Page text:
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Women in Business 2021: Rebecca L. Hopkins, Tecton Architects

Rebecca L. Hopkins Employer: Tecton Architects Title: Project Architect See all Women in Business 2021 honorees
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Rebecca Hopkins is a project architect and the manager of emerging technology for Tecton Architects, a Hartford-based architecture and interior design firm. Hopkins believes that architecture is a continuous dialogue between the user and the built environment, in which design challenges are constantly changing. This approach guides her when leading Tecton’s technology integration strategy, with a focus on investing in, implementing and integrating technologies that have a tangible impact on the firm’s day-to-day workflows. She holds a bachelor of architecture degree from Pennsylvania State University and is a registered architect in New York.

What’s been your biggest professional accomplishment so far?

Becoming a licensed professional has been one of my greatest accomplishments. Although it’s a natural progression for any aspiring architect, there is a 30% gap between the number of female architecture graduates and the number of licensed female practitioners and senior leaders in the profession – a statistic I am passionate about changing!

What’s the next big goal you want to accomplish professionally?

There’s a disconnect between the study and practice of architecture, engineering, design and construction. The industry needs a better framework to help foster cultures that celebrate mentorship, collaboration, diversity and innovation, for both graduating students and established professionals. I want to bridge these gaps between past, present and future architects.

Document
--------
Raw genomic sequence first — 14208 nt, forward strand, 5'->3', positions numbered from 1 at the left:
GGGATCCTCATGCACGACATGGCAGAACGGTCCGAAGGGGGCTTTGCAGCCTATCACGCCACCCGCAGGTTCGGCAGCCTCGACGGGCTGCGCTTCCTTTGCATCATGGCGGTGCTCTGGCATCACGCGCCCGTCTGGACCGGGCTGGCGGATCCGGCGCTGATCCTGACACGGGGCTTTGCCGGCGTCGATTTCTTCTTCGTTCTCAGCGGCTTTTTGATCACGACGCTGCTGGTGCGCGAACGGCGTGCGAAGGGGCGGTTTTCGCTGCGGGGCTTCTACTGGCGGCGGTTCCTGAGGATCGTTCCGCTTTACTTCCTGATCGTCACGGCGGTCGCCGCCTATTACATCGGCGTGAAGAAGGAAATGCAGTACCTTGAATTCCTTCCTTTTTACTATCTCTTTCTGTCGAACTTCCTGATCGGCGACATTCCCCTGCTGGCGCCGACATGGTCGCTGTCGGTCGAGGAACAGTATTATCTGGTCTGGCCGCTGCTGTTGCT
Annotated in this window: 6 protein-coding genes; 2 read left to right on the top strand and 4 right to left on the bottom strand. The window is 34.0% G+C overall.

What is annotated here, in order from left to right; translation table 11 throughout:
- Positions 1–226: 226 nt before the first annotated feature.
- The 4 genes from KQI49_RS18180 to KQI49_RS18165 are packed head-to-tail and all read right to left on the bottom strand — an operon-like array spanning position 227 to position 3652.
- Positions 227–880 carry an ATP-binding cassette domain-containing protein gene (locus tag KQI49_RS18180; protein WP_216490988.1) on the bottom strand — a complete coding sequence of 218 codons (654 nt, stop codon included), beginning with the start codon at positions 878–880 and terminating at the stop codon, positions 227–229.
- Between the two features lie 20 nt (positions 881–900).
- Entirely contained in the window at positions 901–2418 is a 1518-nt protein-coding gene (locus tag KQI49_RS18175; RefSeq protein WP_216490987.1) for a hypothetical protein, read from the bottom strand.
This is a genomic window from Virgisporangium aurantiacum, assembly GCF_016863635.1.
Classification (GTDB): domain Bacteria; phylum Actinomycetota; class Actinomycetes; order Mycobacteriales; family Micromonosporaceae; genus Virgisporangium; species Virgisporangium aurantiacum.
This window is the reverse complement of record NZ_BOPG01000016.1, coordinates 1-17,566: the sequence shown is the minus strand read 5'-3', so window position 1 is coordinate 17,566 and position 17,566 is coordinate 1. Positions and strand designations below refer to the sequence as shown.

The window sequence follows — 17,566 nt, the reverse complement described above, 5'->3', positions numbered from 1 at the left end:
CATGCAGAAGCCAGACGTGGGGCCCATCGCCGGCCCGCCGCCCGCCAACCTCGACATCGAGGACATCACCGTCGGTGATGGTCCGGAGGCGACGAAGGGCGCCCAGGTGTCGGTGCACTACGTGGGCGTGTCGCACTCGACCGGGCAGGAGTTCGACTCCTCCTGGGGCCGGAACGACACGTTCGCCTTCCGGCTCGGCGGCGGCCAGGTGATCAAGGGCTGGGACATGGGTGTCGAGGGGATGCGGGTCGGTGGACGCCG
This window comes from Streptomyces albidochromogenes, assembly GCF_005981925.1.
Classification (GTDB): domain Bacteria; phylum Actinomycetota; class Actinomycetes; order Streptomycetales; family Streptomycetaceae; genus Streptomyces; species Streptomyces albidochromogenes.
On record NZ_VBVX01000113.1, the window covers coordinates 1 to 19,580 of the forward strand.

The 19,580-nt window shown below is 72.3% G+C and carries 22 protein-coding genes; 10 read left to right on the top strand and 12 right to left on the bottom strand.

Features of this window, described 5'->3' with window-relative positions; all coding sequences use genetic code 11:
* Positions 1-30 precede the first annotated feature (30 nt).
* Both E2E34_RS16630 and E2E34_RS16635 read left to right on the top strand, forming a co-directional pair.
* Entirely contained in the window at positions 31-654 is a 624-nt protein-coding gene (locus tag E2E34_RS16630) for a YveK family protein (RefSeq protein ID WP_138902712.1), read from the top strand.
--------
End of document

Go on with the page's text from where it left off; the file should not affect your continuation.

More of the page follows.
What’s one of the biggest professional challenges you’ve overcome?

One of my biggest professional challenges was taking an adversarial construction project and creating a partnership between all the stakeholders to successfully overcome unforeseen conditions, countless design challenges and a pandemic with no additional contingency, in order to deliver a state-of-the-art facility, which will serve the community for decades to come.

How has the COVID-19 pandemic forced you to adapt as a leader?

I’ve learned that change doesn’t need to be perfect to have a positive impact, specifically with regard to how we implement improvements to our design process and communications. Instead of long training sessions, we implemented frequent roundtables on new programs, tools and tips, and have been more efficient this year than in the previous five.

Who has been your most important mentor and why?

I’ve been fortunate to have incredible mentors, from my mother, an investment portfolio manager, to principals at our firm. They’ve fostered my continual growth, as both a professional and as a person, shaped my perspective, driven my commitment to transform and helped create a mosaic that’s uniquely mine.

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